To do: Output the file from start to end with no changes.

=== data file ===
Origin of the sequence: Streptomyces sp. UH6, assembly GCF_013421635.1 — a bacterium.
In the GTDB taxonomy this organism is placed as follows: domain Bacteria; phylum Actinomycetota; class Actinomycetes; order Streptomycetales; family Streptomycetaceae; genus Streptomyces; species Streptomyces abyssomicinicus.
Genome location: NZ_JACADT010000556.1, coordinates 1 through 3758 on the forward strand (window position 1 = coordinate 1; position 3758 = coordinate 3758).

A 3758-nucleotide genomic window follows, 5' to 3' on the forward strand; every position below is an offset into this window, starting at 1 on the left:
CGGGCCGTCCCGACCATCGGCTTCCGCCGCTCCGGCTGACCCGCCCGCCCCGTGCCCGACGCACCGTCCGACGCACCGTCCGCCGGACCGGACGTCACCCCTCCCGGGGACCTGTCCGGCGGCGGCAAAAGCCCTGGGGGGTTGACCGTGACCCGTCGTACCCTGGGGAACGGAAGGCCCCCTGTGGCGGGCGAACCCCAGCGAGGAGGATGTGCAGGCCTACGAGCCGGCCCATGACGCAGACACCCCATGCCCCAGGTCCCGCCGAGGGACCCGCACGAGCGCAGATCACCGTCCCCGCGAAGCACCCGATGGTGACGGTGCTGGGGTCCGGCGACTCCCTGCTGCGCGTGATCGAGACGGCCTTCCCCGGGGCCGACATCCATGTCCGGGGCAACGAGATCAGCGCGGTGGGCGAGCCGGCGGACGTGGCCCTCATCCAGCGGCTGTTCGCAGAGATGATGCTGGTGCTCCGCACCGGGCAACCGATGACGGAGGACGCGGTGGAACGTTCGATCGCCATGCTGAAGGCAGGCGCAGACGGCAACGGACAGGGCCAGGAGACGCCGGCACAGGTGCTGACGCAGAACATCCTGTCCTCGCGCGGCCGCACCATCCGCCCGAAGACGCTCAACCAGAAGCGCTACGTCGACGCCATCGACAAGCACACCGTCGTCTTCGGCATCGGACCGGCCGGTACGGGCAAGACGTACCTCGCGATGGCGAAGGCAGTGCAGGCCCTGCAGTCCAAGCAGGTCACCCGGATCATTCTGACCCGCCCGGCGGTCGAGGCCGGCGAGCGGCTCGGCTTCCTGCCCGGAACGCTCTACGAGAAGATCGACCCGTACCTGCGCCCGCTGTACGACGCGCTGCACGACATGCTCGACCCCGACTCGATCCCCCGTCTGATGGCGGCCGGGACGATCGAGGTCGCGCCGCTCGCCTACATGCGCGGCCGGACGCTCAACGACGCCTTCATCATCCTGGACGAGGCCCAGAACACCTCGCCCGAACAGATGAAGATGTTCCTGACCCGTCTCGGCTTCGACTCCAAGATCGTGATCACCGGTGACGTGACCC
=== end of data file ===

Origin of the sequence: Streptomyces sp. UH6, assembly GCF_013421635.1 — a bacterium.
In the GTDB taxonomy this organism is placed as follows: domain Bacteria; phylum Actinomycetota; class Actinomycetes; order Streptomycetales; family Streptomycetaceae; genus Streptomyces; species Streptomyces abyssomicinicus.
Genome location: NZ_JACADT010000556.1, coordinates 1 through 3758 on the forward strand (window position 1 = coordinate 1; position 3758 = coordinate 3758).

A 3758-nucleotide genomic window follows, 5' to 3' on the forward strand; every position below is an offset into this window, starting at 1 on the left:
CGGGCCGTCCCGACCATCGGCTTCCGCCGCTCCGGCTGACCCGCCCGCCCCGTGCCCGACGCACCGTCCGACGCACCGTCCGCCGGACCGGACGTCACCCCTCCCGGGGACCTGTCCGGCGGCGGCAAAAGCCCTGGGGGGTTGACCGTGACCCGTCGTACCCTGGGGAACGGAAGGCCCCCTGTGGCGGGCGAACCCCAGCGAGGAGGATGTGCAGGCCTACGAGCCGGCCCATGACGCAGACACCCCATGCCCCAGGTCCCGCCGAGGGACCCGCACGAGCGCAGATCACCGTCCCCGCGAAGCACCCGATGGTGACGGTGCTGGGGTCCGGCGACTCCCTGCTGCGCGTGATCGAGACGGCCTTCCCCGGGGCCGACATCCATGTCCGGGGCAACGAGATCAGCGCGGTGGGCGAGCCGGCGGACGTGGCCCTCATCCAGCGGCTGTTCGCAGAGATGATGCTGGTGCTCCGCACCGGGCAACCGATGACGGAGGACGCGGTGGAACGTTCGATCGCCATGCTGAAGGCAGGCGCAGACGGCAACGGACAGGGCCAGGAGACGCCGGCACAGGTGCTGACGCAGAACATCCTGTCCTCGCGCGGCCGCACCATCCGCCCGAAGACGCTCAACCAGAAGCGCTACGTCGACGCCATCGACAAGCACACCGTCGTCTTCGGCATCGGACCGGCCGGTACGGGCAAGACGTACCTCGCGATGGCGAAGGCAGTGCAGGCCCTGCAGTCCAAGCAGGTCACCCGGATCATTCTGACCCGCCCGGCGGTCGAGGCCGGCGAGCGGCTCGGCTTCCTGCCCGGAACGCTCTACGAGAAGATCGACCCGTACCTGCGCCCGCTGTACGACGCGCTGCACGACATGCTCGACCCCGACTCGATCCCCCGTCTGATGGCGGCCGGGACGATCGAGGTCGCGCCGCTCGCCTACATGCGCGGCCGGACGCTCAACGACGCCTTCATCATCCTGGACGAGGCCCAGAACACCTCGCCCGAACAGATGAAGATGTTCCTGACCCGTCTCGGCTTCGACTCCAAGATCGTGATCACCGGTGACGTGACCC